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Primary Care System Review: Impact of Priority Access

Priority Access, legislated in April 2002, has altered admission criteria to long-term care (LTC) from time prioritized to need based criteria. The purpose of this study was to assess residential care and resident acuity post Priority Access. The unchanged standard for physician coverage of one visit per two weeks assumes that residents' medical needs are similar.

However, the MSP regulations were designed for a medically stable population. The current regulation states that a patient must be "medically stable" prior to being transferred to LTC. Study findings include that physician participants indicated that 82% of the residents they care for are stable. The current standard of 1 visit per two weeks without additional paperwork requirements is appropriate for residents who are medically stable. However, 18% of residents cared for by a physician are typically unstable. Therefore, while the current standard is sufficient for the stable residents in LTC, it is not adequate for unstable residents and new admissions . The Centre for Healthy Aging at Providence examined available data sets and also indirect acuity indicators and concluded that resident acuity has increased within the Vancouver Coastal Health and that Priority Access appears to have contributed to this increase.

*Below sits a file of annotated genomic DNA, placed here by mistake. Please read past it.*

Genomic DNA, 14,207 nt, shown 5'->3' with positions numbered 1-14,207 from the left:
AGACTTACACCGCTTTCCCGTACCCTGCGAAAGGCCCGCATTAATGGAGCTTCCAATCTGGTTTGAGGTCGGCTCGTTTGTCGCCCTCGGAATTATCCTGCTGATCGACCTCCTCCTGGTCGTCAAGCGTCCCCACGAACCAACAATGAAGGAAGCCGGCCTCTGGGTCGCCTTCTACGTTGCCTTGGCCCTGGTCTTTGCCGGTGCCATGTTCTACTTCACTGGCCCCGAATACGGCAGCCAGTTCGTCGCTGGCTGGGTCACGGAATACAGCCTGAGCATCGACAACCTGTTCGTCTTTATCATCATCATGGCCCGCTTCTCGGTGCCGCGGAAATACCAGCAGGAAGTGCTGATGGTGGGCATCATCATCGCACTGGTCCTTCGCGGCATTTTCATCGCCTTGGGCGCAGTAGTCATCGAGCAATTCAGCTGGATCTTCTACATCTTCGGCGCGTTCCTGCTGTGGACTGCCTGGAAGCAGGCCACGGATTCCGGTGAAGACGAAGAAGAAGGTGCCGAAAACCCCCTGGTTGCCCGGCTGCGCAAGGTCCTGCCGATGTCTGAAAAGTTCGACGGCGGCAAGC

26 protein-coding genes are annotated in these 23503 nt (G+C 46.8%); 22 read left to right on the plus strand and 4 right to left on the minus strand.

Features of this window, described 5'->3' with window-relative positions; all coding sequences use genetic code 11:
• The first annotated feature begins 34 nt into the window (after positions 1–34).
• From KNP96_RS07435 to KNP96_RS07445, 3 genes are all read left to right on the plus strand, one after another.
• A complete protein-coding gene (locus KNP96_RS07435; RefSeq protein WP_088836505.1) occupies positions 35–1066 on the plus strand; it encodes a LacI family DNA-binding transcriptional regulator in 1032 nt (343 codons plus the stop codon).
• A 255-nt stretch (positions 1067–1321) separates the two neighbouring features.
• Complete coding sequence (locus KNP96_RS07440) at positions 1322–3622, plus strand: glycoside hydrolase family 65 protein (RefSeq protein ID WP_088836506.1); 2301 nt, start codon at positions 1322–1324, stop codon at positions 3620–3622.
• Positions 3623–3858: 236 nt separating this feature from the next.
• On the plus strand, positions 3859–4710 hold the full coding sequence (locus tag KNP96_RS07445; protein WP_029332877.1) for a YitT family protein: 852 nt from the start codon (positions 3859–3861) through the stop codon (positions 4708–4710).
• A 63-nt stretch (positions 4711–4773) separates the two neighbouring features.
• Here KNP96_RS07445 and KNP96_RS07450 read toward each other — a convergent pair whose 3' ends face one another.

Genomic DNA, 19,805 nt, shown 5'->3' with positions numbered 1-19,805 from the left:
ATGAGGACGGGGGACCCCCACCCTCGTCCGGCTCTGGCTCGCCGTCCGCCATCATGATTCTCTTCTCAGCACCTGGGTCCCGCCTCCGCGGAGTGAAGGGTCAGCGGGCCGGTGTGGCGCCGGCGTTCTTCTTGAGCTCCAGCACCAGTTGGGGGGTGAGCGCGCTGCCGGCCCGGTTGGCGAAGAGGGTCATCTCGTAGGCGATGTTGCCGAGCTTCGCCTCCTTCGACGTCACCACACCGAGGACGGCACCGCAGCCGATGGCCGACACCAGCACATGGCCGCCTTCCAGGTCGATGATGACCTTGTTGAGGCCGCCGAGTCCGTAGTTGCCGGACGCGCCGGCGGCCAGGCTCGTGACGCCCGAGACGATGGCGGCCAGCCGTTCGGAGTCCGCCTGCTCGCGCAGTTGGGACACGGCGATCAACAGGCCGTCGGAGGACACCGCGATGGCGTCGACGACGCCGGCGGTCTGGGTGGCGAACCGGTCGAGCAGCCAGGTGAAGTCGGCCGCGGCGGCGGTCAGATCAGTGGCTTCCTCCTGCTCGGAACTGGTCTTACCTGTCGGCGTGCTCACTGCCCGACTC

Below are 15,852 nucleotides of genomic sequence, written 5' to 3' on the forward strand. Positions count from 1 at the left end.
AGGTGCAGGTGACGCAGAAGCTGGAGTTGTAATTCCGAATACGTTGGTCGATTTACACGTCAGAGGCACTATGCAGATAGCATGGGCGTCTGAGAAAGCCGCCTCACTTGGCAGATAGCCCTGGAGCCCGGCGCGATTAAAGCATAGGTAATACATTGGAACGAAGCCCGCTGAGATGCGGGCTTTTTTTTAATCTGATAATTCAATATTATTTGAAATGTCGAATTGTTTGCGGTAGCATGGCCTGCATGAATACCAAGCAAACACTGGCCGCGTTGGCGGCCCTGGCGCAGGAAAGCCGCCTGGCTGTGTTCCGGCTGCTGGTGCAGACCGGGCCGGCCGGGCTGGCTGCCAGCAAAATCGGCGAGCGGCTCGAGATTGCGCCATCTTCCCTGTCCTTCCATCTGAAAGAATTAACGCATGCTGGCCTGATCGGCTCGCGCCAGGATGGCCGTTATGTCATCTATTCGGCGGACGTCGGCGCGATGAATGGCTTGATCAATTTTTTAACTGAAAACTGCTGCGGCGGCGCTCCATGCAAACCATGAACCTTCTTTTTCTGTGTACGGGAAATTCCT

Residential care is caring for a larger proportion of IC3 and EC residents with the same staffing levels and the same MSP regulations for physician coverage.